Cupid comes calling 65 years later
Couple rekindles romance decades after their first and only date
Published: Sunday, January 2, 2005 at 6:01 a.m.
Last Modified: Saturday, January 1, 2005 at 11:09 p.m.
Sitting by the fireplaces between rows of blooming Christmas cactuses, Aurelia "Chick" Wallace and Phil Newman can't help but smile as they talk about their improbable romance.
"I was a gone gosling from the first hug," says 79-year-old Chick.
"I was gone before that, I just didn't know it," adds 81-year-old Phil.
Chick is proudly wearing Phil's silver wings, earned as a B-17 pilot, on her sweater and his 1941 Greensboro (N.C.) Senior High School ring on her left hand. Officially they are "engaged," living together in Gainesville, with no immediate plans for marriage because of all the complications in legally bringing together two separate households.
Phil's daughter Phyllis sits across the room wearing a smile that matches that of the two sweethearts who've come together nearly 65 years after their first and only date.
"If God put them together, that's enough for anybody," Phyllis says.
Their story begins in the 1930s in the small rural community of Pinecroft, N.C., where Phil's grandparents and Chick's parents lived as across-the-road neighbors. Officially she's Aurelia, a name she jokes that she shares with the mothers of Julius Caesar and Arnold Schwarzenegger and a variety of jellyfish. But at birth she weighed only three pounds, and her father, a romance-language professor, nicknamed her Chiquitissima, Spanish for tiniest little girl. That was boiled down to Chick before she ever left the fur-lined orange crate that served as her cradle. And Chick she is today.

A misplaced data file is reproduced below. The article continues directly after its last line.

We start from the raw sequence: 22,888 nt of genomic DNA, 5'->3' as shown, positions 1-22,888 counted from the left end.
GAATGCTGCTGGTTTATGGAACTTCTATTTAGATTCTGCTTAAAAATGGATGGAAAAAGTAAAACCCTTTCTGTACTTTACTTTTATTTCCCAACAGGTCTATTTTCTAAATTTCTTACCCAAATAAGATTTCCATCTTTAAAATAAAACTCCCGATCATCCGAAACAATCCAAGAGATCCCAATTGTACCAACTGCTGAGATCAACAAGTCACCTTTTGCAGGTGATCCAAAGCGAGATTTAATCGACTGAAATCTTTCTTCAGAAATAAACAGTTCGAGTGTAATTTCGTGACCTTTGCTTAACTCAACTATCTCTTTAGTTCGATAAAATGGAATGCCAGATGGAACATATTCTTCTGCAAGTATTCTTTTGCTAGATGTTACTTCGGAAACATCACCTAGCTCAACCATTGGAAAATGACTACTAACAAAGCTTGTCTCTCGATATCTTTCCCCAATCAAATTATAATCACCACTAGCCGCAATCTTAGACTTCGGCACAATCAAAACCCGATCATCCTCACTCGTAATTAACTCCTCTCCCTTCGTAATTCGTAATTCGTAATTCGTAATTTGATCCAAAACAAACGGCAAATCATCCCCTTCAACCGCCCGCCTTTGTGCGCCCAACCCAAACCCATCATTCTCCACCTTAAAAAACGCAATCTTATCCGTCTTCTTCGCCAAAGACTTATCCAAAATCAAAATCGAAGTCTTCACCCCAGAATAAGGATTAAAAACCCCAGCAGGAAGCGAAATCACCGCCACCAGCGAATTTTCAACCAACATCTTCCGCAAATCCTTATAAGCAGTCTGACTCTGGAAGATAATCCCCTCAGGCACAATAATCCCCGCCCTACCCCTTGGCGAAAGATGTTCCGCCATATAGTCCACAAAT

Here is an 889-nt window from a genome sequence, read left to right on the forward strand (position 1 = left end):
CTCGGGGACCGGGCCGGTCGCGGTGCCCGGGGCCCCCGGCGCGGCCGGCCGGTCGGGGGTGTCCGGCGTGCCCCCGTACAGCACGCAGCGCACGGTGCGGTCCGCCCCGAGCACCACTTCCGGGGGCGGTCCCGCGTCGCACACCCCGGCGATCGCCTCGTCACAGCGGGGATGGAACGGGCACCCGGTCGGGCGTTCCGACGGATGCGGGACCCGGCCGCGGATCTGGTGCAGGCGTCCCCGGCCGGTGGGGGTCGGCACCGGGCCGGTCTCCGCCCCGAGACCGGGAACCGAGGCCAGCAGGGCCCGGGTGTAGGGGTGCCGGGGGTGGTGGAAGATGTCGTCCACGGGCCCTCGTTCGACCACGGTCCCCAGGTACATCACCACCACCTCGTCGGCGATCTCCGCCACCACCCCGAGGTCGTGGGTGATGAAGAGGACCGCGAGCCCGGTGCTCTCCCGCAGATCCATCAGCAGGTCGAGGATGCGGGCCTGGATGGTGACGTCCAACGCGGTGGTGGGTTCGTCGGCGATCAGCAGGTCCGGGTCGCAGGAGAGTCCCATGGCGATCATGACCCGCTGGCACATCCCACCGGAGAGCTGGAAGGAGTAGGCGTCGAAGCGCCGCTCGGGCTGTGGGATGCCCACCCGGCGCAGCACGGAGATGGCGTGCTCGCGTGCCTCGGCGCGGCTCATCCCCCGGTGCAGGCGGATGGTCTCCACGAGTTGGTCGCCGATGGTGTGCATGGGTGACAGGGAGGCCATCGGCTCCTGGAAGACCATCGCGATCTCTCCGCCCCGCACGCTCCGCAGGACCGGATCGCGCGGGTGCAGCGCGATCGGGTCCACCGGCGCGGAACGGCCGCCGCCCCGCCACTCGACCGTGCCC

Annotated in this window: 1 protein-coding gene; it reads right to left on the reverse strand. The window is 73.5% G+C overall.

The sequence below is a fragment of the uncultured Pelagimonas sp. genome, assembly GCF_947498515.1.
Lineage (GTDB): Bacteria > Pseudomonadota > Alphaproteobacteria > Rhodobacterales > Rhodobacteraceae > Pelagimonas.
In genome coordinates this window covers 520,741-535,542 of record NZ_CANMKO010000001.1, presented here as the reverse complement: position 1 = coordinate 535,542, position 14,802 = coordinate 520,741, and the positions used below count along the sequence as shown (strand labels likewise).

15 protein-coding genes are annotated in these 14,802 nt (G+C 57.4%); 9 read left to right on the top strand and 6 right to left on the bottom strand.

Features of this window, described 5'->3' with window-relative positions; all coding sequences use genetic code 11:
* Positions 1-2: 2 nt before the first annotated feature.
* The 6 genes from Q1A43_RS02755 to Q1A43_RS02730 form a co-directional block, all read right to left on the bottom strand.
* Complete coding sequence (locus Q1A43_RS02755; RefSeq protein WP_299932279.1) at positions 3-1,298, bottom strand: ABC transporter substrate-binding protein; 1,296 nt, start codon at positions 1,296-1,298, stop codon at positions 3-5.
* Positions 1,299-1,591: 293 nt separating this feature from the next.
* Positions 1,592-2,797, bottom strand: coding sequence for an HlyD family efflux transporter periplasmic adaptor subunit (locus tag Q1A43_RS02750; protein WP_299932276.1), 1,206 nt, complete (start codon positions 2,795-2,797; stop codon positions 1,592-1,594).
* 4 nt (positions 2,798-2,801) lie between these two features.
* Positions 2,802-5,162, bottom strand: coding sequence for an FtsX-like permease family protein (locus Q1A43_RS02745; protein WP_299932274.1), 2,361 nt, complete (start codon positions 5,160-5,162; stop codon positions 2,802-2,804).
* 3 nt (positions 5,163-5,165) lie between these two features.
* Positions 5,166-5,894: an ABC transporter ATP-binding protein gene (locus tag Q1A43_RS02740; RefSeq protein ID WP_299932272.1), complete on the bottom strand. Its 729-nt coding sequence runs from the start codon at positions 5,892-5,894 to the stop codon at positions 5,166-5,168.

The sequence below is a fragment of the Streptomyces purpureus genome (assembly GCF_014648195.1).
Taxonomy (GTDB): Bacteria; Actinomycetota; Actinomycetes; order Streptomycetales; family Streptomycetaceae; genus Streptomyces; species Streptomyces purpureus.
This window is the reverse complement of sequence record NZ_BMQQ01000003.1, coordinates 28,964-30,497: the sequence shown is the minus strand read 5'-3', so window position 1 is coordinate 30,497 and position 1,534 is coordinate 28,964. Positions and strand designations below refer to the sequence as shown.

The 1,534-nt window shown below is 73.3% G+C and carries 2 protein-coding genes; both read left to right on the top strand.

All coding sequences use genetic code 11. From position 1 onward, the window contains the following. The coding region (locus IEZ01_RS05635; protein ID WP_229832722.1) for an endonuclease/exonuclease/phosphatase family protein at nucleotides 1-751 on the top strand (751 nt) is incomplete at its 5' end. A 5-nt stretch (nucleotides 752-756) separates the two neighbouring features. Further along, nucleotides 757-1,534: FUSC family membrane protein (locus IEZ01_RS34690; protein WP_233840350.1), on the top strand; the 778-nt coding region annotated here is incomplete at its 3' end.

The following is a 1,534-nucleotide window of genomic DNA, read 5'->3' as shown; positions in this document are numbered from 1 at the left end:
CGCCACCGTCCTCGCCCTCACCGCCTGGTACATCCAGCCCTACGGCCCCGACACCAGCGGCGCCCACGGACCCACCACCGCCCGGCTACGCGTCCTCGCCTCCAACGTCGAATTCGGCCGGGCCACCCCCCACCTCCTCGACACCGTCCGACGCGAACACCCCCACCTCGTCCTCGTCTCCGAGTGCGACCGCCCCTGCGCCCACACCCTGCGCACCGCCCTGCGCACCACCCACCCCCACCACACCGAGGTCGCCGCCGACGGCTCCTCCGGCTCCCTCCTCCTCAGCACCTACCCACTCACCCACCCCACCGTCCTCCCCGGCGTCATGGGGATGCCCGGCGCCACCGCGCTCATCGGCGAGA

In the summers, Phil would stay with his grandparents and would swim and play tennis with the little girl who lived across the road. In the winter, they would sled together, and she can still recall the time they went skating together. She tells how he heroically slid on his belly onto the thin ice and used his jacket to extend his reach to rescue his cousin who'd fallen through the ice into the icy pond. They were buddies, but not sweethearts then.
"I was pretty much shy in those days. I've outgrown that since," he says.
But he eventually did work up the nerve to ask her out one time. He was 16, she was 14, and he invited her to go to a high-school football game.
"We were confined to the rumble seat of a 1929 Ford roadster," he says.
There was the game, followed by a stop at the West End Creamery for milk shakes. She got chocolate, he got vanilla, and he shelled out 45 cents to cover the tab.
"I carried her home and didn't even kiss her good night," he says.
While they graduated from high school together, their lives went in different directions. For Chick, it was off to the University of Georgia, where she'd earned a scholarship to study journalism. It was there that she met her future husband, Al Wallace, a Navy veteran who'd been medically discharged for what was originally and falsely diagnosed as tuberculosis. After two years in a hospital, he recovered enough to go to college and gained fame as the first U.S. veteran to enter college under the G.I. Bill.
They soon had the distinction of being the first husband and wife to be registered at the University of Georgia.
She earned a master's degree in journalism from Georgia and would later teach at North Carolina State University, while Al was enrolled there earning a Ph.D. in agronomy, with a specialty in statistical genetics. They came to Gainesville in 1950, where he taught at the University of Florida, and she would later teach at Santa Fe Community College. They had three children. The oldest, Alvin "Skippy" Wallace, was hit by a car and killed when he was three. Son Bob Wallace founded and operates Chestnut Hill Farm and Nursery near Alachua. Daughter Kay Snow is a computer whiz working with Disney in Orlando.
Chick still lives in the home she and Al moved into in 1960. They were living there in 1971 when Al died of cancer.